A study was made of the foods and ground-zone foraging places of Muridae in little-disturbed moist evergreen forest in Ghana, West Africa. Data were obtained by means of baited traps operated for about 8000 trap-nights, and by the examination of the contents of 218 stomachs.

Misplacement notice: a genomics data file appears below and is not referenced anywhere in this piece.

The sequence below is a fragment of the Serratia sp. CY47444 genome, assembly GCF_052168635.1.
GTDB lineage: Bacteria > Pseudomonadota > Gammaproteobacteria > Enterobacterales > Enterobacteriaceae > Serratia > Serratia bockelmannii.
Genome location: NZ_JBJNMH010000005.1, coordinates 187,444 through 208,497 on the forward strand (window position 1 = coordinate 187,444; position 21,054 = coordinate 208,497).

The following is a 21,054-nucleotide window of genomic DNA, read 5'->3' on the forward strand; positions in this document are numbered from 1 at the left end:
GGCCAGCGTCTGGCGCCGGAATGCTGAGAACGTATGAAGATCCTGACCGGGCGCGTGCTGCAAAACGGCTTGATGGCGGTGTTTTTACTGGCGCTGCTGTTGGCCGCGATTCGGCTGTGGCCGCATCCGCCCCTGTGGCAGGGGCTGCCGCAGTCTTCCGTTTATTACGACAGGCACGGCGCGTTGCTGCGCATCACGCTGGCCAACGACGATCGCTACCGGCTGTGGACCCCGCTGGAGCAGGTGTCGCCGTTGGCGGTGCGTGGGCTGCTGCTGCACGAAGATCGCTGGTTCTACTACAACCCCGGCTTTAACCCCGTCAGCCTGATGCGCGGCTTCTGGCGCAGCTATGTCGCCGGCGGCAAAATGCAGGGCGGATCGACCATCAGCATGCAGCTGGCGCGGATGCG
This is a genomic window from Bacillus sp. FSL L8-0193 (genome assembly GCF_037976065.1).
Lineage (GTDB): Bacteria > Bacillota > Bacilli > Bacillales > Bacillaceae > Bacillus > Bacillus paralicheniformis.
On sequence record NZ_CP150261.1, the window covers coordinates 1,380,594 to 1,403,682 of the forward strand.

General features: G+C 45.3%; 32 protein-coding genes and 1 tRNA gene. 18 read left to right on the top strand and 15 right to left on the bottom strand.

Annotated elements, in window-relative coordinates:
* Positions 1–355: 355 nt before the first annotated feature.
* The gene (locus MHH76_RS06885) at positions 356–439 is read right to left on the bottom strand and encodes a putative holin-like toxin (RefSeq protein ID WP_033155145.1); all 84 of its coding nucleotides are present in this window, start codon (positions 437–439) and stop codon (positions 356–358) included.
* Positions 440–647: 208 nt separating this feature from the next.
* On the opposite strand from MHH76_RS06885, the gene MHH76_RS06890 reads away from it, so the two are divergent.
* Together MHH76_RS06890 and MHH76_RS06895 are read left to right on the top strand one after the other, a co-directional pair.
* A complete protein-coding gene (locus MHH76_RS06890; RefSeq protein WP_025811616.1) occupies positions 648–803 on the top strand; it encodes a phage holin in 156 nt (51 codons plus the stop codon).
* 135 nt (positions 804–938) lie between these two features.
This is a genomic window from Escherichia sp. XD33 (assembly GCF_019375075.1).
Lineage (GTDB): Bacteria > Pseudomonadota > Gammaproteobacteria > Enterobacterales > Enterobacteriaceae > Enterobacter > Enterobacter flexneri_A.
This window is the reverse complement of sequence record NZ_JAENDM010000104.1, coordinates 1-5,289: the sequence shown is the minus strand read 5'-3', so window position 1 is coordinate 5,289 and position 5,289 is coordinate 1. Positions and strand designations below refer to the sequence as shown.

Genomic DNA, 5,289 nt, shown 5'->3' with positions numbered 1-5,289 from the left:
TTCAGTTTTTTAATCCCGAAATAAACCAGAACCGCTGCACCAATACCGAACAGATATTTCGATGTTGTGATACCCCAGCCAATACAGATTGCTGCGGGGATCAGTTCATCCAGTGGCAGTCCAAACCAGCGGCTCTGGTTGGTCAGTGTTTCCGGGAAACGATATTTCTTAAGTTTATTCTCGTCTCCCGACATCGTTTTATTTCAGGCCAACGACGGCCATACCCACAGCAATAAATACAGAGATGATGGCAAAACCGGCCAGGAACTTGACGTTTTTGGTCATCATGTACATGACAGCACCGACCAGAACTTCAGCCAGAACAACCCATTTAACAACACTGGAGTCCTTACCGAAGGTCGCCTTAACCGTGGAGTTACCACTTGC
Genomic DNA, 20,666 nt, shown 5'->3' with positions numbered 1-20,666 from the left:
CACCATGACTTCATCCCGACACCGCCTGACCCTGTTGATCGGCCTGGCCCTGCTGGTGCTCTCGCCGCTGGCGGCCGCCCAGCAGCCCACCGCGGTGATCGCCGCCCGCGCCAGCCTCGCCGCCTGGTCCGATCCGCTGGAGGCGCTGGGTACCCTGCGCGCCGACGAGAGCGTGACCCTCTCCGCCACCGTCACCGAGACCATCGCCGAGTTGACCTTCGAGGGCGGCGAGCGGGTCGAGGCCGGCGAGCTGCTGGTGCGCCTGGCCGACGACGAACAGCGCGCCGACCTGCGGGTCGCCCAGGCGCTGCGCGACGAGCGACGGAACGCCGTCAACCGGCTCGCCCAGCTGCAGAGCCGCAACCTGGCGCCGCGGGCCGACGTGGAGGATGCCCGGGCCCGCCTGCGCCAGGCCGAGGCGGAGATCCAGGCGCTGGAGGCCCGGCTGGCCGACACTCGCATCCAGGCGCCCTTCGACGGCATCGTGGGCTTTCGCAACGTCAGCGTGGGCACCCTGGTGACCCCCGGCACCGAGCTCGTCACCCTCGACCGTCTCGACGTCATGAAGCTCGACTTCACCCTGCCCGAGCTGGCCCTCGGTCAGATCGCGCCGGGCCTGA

Seven species of rats were found, of which six are believed to be members of the natural forest fauna. Foraging places of rats of some species were found to be related to features of the topography and the structure of the vegetation. Diets consisted of vegetable materials, insects and soft-bodied invertebrates. The relative importance of these categories is estimated for each species on the basis of a non-microscopical volumetric method. Plant tissues were recognized by histological features, but were not identified. The variety of vegetable foods, numbers and sizes of food masses in the stomachs, and sharing of vegetable foods between species are analysed. Cases of ecological isolation are pointed out, and a brief comparison made with the Central African forest murid fauna.